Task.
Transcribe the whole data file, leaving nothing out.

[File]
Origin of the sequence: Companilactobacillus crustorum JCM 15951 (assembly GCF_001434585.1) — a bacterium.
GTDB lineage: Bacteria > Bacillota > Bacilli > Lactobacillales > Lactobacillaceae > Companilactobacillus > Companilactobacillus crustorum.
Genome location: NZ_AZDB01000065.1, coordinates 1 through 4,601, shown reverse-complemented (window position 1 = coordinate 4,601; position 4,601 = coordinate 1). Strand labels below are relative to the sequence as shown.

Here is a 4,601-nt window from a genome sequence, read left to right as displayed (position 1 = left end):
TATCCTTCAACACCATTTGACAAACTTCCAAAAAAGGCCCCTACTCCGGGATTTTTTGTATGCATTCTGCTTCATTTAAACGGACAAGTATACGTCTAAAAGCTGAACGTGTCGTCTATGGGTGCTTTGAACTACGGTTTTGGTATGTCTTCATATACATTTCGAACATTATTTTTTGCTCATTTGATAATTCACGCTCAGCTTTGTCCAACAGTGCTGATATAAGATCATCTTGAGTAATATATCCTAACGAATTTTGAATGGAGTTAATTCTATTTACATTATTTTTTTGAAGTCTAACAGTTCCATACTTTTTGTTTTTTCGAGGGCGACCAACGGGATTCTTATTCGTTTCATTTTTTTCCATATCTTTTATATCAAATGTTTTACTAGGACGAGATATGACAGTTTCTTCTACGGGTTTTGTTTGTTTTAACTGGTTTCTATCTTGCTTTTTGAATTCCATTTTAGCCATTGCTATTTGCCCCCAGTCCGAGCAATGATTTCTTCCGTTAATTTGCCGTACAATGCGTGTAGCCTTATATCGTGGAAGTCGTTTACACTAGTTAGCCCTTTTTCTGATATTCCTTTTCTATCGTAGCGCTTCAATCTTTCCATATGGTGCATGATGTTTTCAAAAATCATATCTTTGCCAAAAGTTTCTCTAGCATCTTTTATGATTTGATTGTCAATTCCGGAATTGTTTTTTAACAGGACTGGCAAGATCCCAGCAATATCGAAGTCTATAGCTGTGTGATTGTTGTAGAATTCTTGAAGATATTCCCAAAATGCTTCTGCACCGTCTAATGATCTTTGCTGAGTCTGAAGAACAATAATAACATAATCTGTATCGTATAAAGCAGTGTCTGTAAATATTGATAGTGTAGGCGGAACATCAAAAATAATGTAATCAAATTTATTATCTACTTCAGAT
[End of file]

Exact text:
Origin of the sequence: Companilactobacillus crustorum JCM 15951 (assembly GCF_001434585.1) — a bacterium.
GTDB lineage: Bacteria > Bacillota > Bacilli > Lactobacillales > Lactobacillaceae > Companilactobacillus > Companilactobacillus crustorum.
Genome location: NZ_AZDB01000065.1, coordinates 1 through 4,601, shown reverse-complemented (window position 1 = coordinate 4,601; position 4,601 = coordinate 1). Strand labels below are relative to the sequence as shown.

Here is a 4,601-nt window from a genome sequence, read left to right as displayed (position 1 = left end):
TATCCTTCAACACCATTTGACAAACTTCCAAAAAAGGCCCCTACTCCGGGATTTTTTGTATGCATTCTGCTTCATTTAAACGGACAAGTATACGTCTAAAAGCTGAACGTGTCGTCTATGGGTGCTTTGAACTACGGTTTTGGTATGTCTTCATATACATTTCGAACATTATTTTTTGCTCATTTGATAATTCACGCTCAGCTTTGTCCAACAGTGCTGATATAAGATCATCTTGAGTAATATATCCTAACGAATTTTGAATGGAGTTAATTCTATTTACATTATTTTTTTGAAGTCTAACAGTTCCATACTTTTTGTTTTTTCGAGGGCGACCAACGGGATTCTTATTCGTTTCATTTTTTTCCATATCTTTTATATCAAATGTTTTACTAGGACGAGATATGACAGTTTCTTCTACGGGTTTTGTTTGTTTTAACTGGTTTCTATCTTGCTTTTTGAATTCCATTTTAGCCATTGCTATTTGCCCCCAGTCCGAGCAATGATTTCTTCCGTTAATTTGCCGTACAATGCGTGTAGCCTTATATCGTGGAAGTCGTTTACACTAGTTAGCCCTTTTTCTGATATTCCTTTTCTATCGTAGCGCTTCAATCTTTCCATATGGTGCATGATGTTTTCAAAAATCATATCTTTGCCAAAAGTTTCTCTAGCATCTTTTATGATTTGATTGTCAATTCCGGAATTGTTTTTTAACAGGACTGGCAAGATCCCAGCAATATCGAAGTCTATAGCTGTGTGATTGTTGTAGAATTCTTGAAGATATTCCCAAAATGCTTCTGCACCGTCTAATGATCTTTGCTGAGTCTGAAGAACAATAATAACATAATCTGTATCGTATAAAGCAGTGTCTGTAAATATTGATAGTGTAGGCGGAACATCAAAAATAATGTAATCAAATTTATTATCTACTTCAGAT